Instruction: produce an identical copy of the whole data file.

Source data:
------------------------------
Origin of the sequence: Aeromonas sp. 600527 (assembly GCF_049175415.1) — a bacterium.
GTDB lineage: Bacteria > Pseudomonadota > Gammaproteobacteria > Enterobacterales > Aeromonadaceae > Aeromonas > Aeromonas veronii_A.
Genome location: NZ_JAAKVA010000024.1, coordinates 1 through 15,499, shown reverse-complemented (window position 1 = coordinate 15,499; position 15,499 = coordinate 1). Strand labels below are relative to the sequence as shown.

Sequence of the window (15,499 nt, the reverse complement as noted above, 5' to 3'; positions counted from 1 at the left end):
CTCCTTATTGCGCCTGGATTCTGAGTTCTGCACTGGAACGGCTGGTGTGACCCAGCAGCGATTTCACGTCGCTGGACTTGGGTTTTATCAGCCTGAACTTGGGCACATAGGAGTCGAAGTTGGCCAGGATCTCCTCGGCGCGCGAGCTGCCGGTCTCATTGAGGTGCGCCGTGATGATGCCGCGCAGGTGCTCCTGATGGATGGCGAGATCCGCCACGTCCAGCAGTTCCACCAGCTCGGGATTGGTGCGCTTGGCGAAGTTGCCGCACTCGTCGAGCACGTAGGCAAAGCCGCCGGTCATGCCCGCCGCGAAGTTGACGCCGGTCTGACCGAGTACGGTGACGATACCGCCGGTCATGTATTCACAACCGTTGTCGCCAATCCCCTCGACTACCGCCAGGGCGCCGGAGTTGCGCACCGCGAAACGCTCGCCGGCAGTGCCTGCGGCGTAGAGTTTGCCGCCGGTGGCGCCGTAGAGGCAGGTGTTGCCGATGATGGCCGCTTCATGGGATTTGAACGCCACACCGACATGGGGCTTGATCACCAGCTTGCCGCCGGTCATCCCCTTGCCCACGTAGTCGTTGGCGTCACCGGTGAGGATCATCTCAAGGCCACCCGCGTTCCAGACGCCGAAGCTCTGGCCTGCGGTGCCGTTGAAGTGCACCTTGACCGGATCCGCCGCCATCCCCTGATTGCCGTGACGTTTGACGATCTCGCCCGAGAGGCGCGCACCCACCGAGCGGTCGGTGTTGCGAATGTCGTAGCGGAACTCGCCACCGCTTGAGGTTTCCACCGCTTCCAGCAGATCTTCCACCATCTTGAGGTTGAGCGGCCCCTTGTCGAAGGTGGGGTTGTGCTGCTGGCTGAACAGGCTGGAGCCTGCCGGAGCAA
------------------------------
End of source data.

Origin of the sequence: Aeromonas sp. 600527 (assembly GCF_049175415.1) — a bacterium.
GTDB lineage: Bacteria > Pseudomonadota > Gammaproteobacteria > Enterobacterales > Aeromonadaceae > Aeromonas > Aeromonas veronii_A.
Genome location: NZ_JAAKVA010000024.1, coordinates 1 through 15,499, shown reverse-complemented (window position 1 = coordinate 15,499; position 15,499 = coordinate 1). Strand labels below are relative to the sequence as shown.

Sequence of the window (15,499 nt, the reverse complement as noted above, 5' to 3'; positions counted from 1 at the left end):
CTCCTTATTGCGCCTGGATTCTGAGTTCTGCACTGGAACGGCTGGTGTGACCCAGCAGCGATTTCACGTCGCTGGACTTGGGTTTTATCAGCCTGAACTTGGGCACATAGGAGTCGAAGTTGGCCAGGATCTCCTCGGCGCGCGAGCTGCCGGTCTCATTGAGGTGCGCCGTGATGATGCCGCGCAGGTGCTCCTGATGGATGGCGAGATCCGCCACGTCCAGCAGTTCCACCAGCTCGGGATTGGTGCGCTTGGCGAAGTTGCCGCACTCGTCGAGCACGTAGGCAAAGCCGCCGGTCATGCCCGCCGCGAAGTTGACGCCGGTCTGACCGAGTACGGTGACGATACCGCCGGTCATGTATTCACAACCGTTGTCGCCAATCCCCTCGACTACCGCCAGGGCGCCGGAGTTGCGCACCGCGAAACGCTCGCCGGCAGTGCCTGCGGCGTAGAGTTTGCCGCCGGTGGCGCCGTAGAGGCAGGTGTTGCCGATGATGGCCGCTTCATGGGATTTGAACGCCACACCGACATGGGGCTTGATCACCAGCTTGCCGCCGGTCATCCCCTTGCCCACGTAGTCGTTGGCGTCACCGGTGAGGATCATCTCAAGGCCACCCGCGTTCCAGACGCCGAAGCTCTGGCCTGCGGTGCCGTTGAAGTGCACCTTGACCGGATCCGCCGCCATCCCCTGATTGCCGTGACGTTTGACGATCTCGCCCGAGAGGCGCGCACCCACCGAGCGGTCGGTGTTGCGAATGTCGTAGCGGAACTCGCCACCGCTTGAGGTTTCCACCGCTTCCAGCAGATCTTCCACCATCTTGAGGTTGAGCGGCCCCTTGTCGAAGGTGGGGTTGTGCTGCTGGCTGAACAGGCTGGAGCCTGCCGGAGCAA